Good Intentions: A Selected Bibliography

October 23rd, 2018

The 2016 presidential election was unlike any other in American history. Polls tell us that millions of American Catholics who care about moral issues and who descended from immigrants supported Donald Trump. Why didn’t Trump’s rhetoric on immigration and his promises to close the borders trouble more American Catholics? Despite his own vulgar behavior, his unconcealed selfishness, or his still-recent support for abortion rights, why were some serious Catholics drawn to Trump? In Good Intentions Steven P. Millies uncovers the history of how American Catholics came to this. More than that, Good Intentions offers an explanation for why Catholics behaved the way they did in 2016 with some practical reflections about how to put Catholic faith to better use in American politics. Steven will discuss Good Intentions: A History of Catholic Voters' Road from Roe to Trump on Tuesday, 10/30, 6pm at the Co-op.

Catholicism and Citizenship: Political Cultures of the Church in the Twenty-First Century, by Massimo Faggioli - Faggioli is one of the most astute observers of the global Catholic church working today. As a church historian, he has an extraordinary command of the church's theological 'inside baseball,' yet his concerns always extend beyond the sanctuary walls to how Catholicism meets the world. This is the book where those two strands of his work come together.

Law's Virtues: Fostering Autonomy and Solidarity in American Society, by Cathleen Kaveny - Kaveny is my favorite sort of scholar. Her command of two vast fields of inquiry--law and theology--brings her work to a level that puts her in very rare company, and it is difficult to recommend only one of her books. Prophecy without Contempt and A Culture of Engagement also deserve attention.

American Catholicism, by John Tracy Ellis - Ellis was the dean of American Catholic historians, and the influence of his efforts to understand the role Catholics have played in the United States would be difficult to overstate. This particular book is the classic text, but all of Ellis's work really demands attention from anyone who wants to understand why American Catholics think and behave in the way they do.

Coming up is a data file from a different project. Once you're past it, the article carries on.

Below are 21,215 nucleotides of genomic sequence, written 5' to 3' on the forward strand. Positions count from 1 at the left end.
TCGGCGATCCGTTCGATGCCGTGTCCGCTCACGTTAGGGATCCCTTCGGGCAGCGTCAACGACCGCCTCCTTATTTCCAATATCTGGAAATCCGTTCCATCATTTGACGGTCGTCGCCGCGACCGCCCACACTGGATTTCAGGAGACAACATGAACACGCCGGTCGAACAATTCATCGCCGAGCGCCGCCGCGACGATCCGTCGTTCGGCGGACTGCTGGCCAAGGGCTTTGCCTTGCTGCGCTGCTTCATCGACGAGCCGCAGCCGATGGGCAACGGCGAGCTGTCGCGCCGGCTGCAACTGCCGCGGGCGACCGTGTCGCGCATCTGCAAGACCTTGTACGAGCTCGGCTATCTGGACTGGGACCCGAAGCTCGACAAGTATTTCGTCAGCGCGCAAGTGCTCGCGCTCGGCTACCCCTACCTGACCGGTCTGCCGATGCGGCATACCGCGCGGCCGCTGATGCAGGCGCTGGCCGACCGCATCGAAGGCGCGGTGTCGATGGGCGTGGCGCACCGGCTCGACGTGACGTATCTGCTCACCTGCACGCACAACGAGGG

Catholics and Politics: The Dynamic Tension between Faith and Power, by Kristin E. Heyer, Mark J. Rozell, and Michael A. Genovese (eds.) - The "Catholic vote" has been an elusive obsession of American political observers for decades. Generally, American Catholics behave just like other voters except when they don't. This collection of essays examined the question in 2008, shortly after the Bush 2004 campaign's Catholic outreach attempted to deploy Catholic and evangelical voters together, and its purposefully interdisciplinary perspective provides the foundation for its success.

We Hold These Truths: Catholic Reflections on the American Proposition, by John Courtney Murray, SJ - American Jesuit Fr. John Courtney Murray was silenced by the Vatican after he attempted to reconcile Catholic theology with religious freedom in the 1940's and 1950's. By 1965, Murray was completely vindicated when he became the principal intellectual force behind Vatican II's Declaration on Religious Freedom and the Catholic church accepted religious pluralism. We Hold These Truths is a collection of Murray's essays on the subject, and is his best known work.

About Steven Millies: Steven P. Millies is associate professor of public theology and director of The Bernardin Center at Catholic Theological Union in Chicago. He studied politics at The Catholic University of America and has written widely about Catholicism and American politics. He is the author of Joseph Bernardin: Seeking Common Ground (Liturgical Press).

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